Physical health assessments showed a tendency in the adjusted analysis to be more likely to be performed on acute general than mental health wards, although the relationships did not reach statistical significance. The physical health assessments we chose are basic elements of care for people with learning disability, do not require technical expertise or specialist equipment and should be equally available in any inpatient setting. People with learning disability admitted to psychiatric wards have been shown to have high rates of medical problems, underlining the importance of providing access to good-quality physical healthcare, even when psychiatric issues are the primary reason for admission.35

The ability of a flagging system to lead to improvements in the care of people with learning disability in hospitals is limited by the fact that only a minority of those with a learning disability are known to statutory services.36 Hence, those without a formal diagnosis may remain ‘invisible’ and do not receive adapted care. Addressing this will require improved education among frontline staff and ready access to specialist diagnostic assessments. Furthermore, a flagging system should do more than simply make staff aware of a person with learning disability and, ideally, will link to local or national guidelines for managing people with learning disability and direct professionals in providing appropriately adapted care.

There are several reasons why deployment of a learning disability liaison nurse may have a positive impact on the quality of care that people with learning disability receive in hospital, including their role as an advocate, facilitating reasonable adjustments, mediating between services and professionals, and enhancing communication.19 Learning disability liaison nurses also have a crucial role in educating hospital practitioners who provide most of the direct care for patients. Although the ORs suggest an effect of the liaison nurse in improving the care process, most failed to reach statistical significance. The role of the learning disability liaison nurse is relatively new and there may be different models of liaison work not captured by our simple categorisation. A recent Canadian study has demonstrated the value of nursing assessments in identifying medical concerns that would otherwise have been overlooked in people with learning disability referred to psychiatric clinics.37 It may be possible for community learning disability nurses to provide input to patients, although this risks diluting the role. Another potential means by which the objectives of the learning disability liaison nurse can be achieved is to integrate the role within the newly developed Rapid, Assessment, Interface and Discharge (RAID) model of providing psychiatric liaison services to acute general hospitals.38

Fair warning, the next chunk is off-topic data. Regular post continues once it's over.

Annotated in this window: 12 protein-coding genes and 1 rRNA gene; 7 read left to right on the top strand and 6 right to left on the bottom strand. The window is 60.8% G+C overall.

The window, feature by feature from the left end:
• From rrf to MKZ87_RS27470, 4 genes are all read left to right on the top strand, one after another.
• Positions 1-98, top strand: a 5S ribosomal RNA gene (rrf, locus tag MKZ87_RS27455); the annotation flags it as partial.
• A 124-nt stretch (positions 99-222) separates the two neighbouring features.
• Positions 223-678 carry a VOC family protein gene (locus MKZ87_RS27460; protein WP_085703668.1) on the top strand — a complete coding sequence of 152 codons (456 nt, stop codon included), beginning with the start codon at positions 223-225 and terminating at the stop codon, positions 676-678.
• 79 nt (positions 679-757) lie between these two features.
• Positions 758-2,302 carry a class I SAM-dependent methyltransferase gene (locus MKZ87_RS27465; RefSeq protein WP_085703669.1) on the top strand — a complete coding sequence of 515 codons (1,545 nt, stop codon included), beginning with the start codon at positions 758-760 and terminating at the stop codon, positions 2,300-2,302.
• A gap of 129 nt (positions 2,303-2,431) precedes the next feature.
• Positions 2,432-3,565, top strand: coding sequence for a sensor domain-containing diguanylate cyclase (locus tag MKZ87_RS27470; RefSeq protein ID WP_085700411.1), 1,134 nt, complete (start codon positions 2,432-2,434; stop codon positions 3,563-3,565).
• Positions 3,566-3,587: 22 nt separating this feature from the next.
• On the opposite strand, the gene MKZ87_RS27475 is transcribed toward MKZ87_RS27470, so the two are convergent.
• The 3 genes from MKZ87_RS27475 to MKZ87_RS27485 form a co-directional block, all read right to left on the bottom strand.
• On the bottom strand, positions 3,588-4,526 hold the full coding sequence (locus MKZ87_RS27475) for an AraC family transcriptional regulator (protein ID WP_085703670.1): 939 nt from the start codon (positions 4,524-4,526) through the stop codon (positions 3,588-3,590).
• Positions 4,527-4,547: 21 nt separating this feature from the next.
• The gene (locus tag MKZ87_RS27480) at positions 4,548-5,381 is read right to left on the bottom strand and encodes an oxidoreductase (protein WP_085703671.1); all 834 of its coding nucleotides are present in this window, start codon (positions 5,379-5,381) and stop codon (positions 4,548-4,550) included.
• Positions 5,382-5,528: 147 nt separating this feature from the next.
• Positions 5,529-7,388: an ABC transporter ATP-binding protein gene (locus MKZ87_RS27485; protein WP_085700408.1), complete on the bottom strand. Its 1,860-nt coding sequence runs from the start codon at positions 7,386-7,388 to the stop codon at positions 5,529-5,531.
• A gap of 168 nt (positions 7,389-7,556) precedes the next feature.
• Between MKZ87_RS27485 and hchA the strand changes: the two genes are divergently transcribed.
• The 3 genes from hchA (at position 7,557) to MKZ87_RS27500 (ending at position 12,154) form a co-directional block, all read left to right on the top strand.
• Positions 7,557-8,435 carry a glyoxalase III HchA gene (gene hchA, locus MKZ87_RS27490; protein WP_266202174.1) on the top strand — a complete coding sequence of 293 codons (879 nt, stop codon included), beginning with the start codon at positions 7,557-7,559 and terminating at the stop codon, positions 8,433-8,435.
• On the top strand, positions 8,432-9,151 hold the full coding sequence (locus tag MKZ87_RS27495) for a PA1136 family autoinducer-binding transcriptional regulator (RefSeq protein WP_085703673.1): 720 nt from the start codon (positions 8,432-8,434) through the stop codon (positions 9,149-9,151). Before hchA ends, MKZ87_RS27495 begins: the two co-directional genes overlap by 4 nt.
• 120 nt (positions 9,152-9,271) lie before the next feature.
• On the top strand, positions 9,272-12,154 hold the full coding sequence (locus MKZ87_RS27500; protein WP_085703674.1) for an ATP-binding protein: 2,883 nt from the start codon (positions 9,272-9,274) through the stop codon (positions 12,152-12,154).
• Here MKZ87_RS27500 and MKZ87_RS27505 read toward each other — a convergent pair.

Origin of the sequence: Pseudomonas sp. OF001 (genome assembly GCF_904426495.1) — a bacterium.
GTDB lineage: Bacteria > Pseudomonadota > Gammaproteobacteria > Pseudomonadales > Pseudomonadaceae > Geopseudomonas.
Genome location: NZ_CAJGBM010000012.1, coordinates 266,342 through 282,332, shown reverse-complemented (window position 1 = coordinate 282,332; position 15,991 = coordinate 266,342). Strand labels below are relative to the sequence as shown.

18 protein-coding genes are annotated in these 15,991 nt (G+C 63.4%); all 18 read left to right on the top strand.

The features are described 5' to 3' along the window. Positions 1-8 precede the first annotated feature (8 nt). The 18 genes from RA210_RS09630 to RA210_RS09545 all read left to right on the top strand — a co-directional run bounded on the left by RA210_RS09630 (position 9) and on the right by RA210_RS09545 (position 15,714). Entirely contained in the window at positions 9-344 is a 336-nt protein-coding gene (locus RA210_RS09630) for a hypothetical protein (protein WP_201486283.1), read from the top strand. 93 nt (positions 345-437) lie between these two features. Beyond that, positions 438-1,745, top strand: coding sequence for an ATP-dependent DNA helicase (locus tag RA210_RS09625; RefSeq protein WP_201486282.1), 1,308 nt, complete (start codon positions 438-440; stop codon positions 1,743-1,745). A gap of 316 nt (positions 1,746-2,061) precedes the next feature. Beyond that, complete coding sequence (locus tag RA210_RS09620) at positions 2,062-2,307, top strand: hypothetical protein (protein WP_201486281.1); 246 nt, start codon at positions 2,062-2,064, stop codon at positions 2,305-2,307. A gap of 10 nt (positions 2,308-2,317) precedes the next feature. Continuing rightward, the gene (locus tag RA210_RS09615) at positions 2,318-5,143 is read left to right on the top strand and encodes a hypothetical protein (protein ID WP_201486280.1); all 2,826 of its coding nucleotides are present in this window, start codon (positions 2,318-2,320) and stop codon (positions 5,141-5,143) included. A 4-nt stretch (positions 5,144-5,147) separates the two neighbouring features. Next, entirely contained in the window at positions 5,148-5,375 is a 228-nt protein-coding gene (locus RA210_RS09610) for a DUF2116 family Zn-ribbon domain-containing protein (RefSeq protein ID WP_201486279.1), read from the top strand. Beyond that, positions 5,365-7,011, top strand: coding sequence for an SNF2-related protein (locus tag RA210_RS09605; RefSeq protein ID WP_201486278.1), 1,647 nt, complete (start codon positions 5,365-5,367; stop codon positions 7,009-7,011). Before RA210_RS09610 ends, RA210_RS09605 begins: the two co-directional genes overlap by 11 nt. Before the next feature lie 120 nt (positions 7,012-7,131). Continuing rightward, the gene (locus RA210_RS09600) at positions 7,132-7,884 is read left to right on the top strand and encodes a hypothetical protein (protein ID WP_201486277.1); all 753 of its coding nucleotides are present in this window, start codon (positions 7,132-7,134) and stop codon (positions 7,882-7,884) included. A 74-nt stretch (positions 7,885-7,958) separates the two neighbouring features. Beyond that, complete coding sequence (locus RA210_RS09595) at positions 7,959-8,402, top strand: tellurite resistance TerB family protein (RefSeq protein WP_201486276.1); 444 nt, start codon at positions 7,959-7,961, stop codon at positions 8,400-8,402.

This study provides a contemporary description of the performance of acute and mental health services in providing care to people with learning disability. It adds to the limited evidence base addressing organisational factors that might influence the care outcomes. The results should go some way to improving the hospital care that people with learning disability receive and into directing future resources towards those changes that work. There is a suggestion that the presence of a learning disability liaison nurse improves the hospital care of people with learning disability, but our study seems to have been underpowered to make firm conclusions. Future research should use larger samples and prospectively examine a wider range of organisational factors, such as the availability of accessible information or access to specialist advice regarding the Mental Capacity Act, which might improve the quality and safety of care for people with learning disability who are admitted to hospital.

Our findings corroborate those of previous studies and indicate that hospital care for people with intellectual disability needs to be improved. Learning disability liaison nurses may be one way in which this can be achieved.



  • Contributors MJC, MK, GJ, AH, AG, PG, RC and IH contributed in the study conception and design. AG, PG, RS and RC contributed in data acquisition and management. RS and MB contributed to statistical analysis. RS drafted the manuscript. All authors have contributed by critically reviewing the manuscript.

  • Funding The feasibility study for the National Audit of Learning Disability is managed by the Royal College of Psychiatrists' College Centre for Quality Improvement. It is commissioned by the Healthcare Quality Improvement Partnership as part of the National Clinical Audit and Patient Outcomes Programme. The views, opinions and content of this publication this are those of the authors and not necessarily the views, opinions or policies of the NHS, or the Department of Health.

  • Competing interests None declared.

  • Provenance and peer review Not commissioned; externally peer reviewed.

  • Data sharing statement No additional data are available.